Picture of Aluminium Foundry
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This is my second Ible of my homemade foundry. My first one was my :
Mini Charcoal Furnace.

In  this instructable I will explain how I made my second bigger foundry yet again mostly constructed from scrap I collected and recycled it into something more usefull.
The biggest advantage of this design is that it has a very strong body made from an empty gas cylinder and the best part is that it will last for a long time, the only thing that might have to be changed or repaired is the inside refractory.
 As I wrote on my last ible my aim is to create some aluminium sand casting of differrent objects.
At this stage I piled my aluminum ingots and did a few experiments with my foundry, some successful others went wrong which I have learned from. It is really exciting to create some new aluminium object knowing what it was in its former "life" cycle.
I will also try and explain a little bit about sand casting to my knowledge.
I am no expert it is all based on my hobby experience so I  hope you enjoy it.

A few Saftey words:
 Coming  into contact with fire and boiling melted metal can be very dangerous so always work safe using proper full body protection including respirator mask against toxic fumes and dust from mixing refractory materials. Never melt in a wet area or near water, if water comes into contact with the boiling aluminium it might "blow" in your direction.
The info in this instructable is based on my experience. 
I disclaim any responsibility for any resulting damage, injury, or expense.
All use by you of this website is at your own risk, work safe.
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afridave10 days ago

i like...but im not so sure about attempting to cut a gas bottle open......

stansell2 months ago

Hello! Brilliant instructable, but i'm having some trouble understanding the final section about sand casting.

How did you get from the 5th to 6th photo? they seem to be very different. Also the 7th to 8th photo seems very different - how do you get from one to the other?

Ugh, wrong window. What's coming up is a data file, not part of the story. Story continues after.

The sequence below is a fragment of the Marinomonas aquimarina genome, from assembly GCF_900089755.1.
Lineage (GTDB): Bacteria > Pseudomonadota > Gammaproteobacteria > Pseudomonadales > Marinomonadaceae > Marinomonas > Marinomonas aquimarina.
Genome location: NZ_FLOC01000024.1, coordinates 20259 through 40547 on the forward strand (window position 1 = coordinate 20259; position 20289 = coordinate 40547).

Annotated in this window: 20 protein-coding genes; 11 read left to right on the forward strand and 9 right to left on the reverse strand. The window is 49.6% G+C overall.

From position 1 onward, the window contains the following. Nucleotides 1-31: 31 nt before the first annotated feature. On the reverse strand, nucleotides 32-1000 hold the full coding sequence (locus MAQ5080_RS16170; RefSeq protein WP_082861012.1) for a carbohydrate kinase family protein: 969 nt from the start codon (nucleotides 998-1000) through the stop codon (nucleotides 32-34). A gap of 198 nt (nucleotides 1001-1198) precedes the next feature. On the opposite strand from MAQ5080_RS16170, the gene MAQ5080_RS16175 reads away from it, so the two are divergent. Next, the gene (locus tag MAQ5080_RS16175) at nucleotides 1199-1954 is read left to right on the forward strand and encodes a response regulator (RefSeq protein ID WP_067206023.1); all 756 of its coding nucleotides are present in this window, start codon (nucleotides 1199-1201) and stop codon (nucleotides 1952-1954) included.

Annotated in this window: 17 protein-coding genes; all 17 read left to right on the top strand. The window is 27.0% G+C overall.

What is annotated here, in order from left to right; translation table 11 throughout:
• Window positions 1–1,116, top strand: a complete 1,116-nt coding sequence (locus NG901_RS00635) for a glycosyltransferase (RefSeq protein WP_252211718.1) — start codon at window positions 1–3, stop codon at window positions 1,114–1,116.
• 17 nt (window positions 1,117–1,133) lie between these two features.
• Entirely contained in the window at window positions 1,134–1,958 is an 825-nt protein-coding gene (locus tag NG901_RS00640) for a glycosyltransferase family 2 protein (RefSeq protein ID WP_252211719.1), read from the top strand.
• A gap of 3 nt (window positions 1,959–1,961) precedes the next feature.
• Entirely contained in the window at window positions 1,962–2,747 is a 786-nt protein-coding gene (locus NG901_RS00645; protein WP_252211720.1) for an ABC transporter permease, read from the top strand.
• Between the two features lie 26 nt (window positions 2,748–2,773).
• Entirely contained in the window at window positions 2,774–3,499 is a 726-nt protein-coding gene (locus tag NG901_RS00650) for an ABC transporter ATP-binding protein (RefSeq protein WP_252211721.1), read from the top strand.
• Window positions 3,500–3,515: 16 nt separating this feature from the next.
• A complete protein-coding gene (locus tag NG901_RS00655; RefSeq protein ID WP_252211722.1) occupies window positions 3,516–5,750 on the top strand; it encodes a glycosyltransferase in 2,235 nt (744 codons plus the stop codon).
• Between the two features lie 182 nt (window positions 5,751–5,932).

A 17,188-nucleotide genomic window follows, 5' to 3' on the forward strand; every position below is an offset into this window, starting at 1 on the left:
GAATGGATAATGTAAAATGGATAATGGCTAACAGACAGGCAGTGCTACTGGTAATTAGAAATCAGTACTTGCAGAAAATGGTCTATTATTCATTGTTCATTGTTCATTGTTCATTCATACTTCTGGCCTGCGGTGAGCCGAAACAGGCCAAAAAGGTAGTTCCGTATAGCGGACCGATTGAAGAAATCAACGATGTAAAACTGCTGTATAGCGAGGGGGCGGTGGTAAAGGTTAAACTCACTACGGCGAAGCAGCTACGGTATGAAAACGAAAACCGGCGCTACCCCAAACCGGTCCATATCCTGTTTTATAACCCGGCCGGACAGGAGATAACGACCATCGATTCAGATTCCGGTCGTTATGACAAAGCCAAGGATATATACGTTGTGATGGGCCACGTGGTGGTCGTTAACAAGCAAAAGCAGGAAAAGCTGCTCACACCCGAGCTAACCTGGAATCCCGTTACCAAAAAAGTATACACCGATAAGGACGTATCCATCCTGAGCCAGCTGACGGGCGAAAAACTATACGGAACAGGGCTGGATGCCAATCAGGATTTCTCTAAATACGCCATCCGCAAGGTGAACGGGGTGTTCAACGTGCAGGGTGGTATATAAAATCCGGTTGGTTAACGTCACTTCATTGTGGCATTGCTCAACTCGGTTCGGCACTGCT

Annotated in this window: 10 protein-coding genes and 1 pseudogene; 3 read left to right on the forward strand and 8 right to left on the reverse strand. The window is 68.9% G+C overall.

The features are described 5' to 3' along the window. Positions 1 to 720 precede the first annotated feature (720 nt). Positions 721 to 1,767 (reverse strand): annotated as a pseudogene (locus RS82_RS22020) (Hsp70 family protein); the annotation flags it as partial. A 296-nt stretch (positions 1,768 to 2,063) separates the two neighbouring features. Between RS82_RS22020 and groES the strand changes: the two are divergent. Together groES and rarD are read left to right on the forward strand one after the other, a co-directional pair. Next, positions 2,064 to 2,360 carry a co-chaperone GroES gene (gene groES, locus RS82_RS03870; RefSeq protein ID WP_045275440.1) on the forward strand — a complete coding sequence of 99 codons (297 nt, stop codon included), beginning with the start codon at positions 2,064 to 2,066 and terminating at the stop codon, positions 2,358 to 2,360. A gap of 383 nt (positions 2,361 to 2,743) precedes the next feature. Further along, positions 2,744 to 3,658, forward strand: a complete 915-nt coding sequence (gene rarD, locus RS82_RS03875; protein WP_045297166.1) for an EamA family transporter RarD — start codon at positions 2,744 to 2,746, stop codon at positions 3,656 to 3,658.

Kevanf14 years ago
Excellent ible. Trouble is, now I don't know whether I want to make a stove for my workshop or a furnace suing the old gas bottle I have :)

I have a question if I may? Do you have any problems with the surface of your castings? I need to make some aluminium moulds (for pouring molten lead into for fishing weights) but they really have to be nice and smooth. Any ideas how I can achieve this?

Take care.

NutandBolt (author)  Kevanf14 years ago
Thank you I am happy you liked my ible. The best way to decide is which one will be more useful in the long run. Most of my  castings are very good. I had of course some casting gone wrong but usually the reason is running out of aluminum, bad mould construction, porosity (small gas deefects, air holes) or just doing some experiments. I am using petrobond sand for my moulds and it's great sand to work with and to get very high quality finish.
You are welcomed to visit my blog I have a few projects using sand casting. I believe you can get very good results using this type of sand and you can make a mould for many fishing weights in one pour.
Just one thing and this is up to you to decide, I wouldn't melt any lead at all,  Lead is a poisonous metal and can cause serious health problems especially among children. Link:
Lead health effects
 If you have any questions I will be happy to answer thanks again.
You would have to heat lead up to an insanely high temperature (3180F!) to have any dangerous effects from casting it. Just don't eat it and wash your hands.
I have to tend to agree with 'klincecum' here, sorry 'NutandBolt'. Most people who cast lead fishing weights do tend to do it outdoors or at least with very good ventilation anyway. So there's no real health concerns with it. I suppose there may be secondary risks from using scrap lead though. Unless you know for certain that the lead has not been used with nasty chemicals next to it. I'm thinking lead pipe work that is used for chemical transference. That could cause problems....
Hiya mate. Just noticed something, I am not 'suing' any old gas bottles :) I will be using them of course...

Anyway, Petrobond sand. Any idea what makes it special as opposed to ordinary sand. It sounds like a trade name and it's not one that I know of here in the UK. I was thinking of using what we call silver sand. This is a very fine and very clean sand that is used for children's sand (play) pits. It has to be fine, soft and ultra clean because of this. I'll add fuller's earth clay to this to create my moulding sand but don't yet know in what quantities.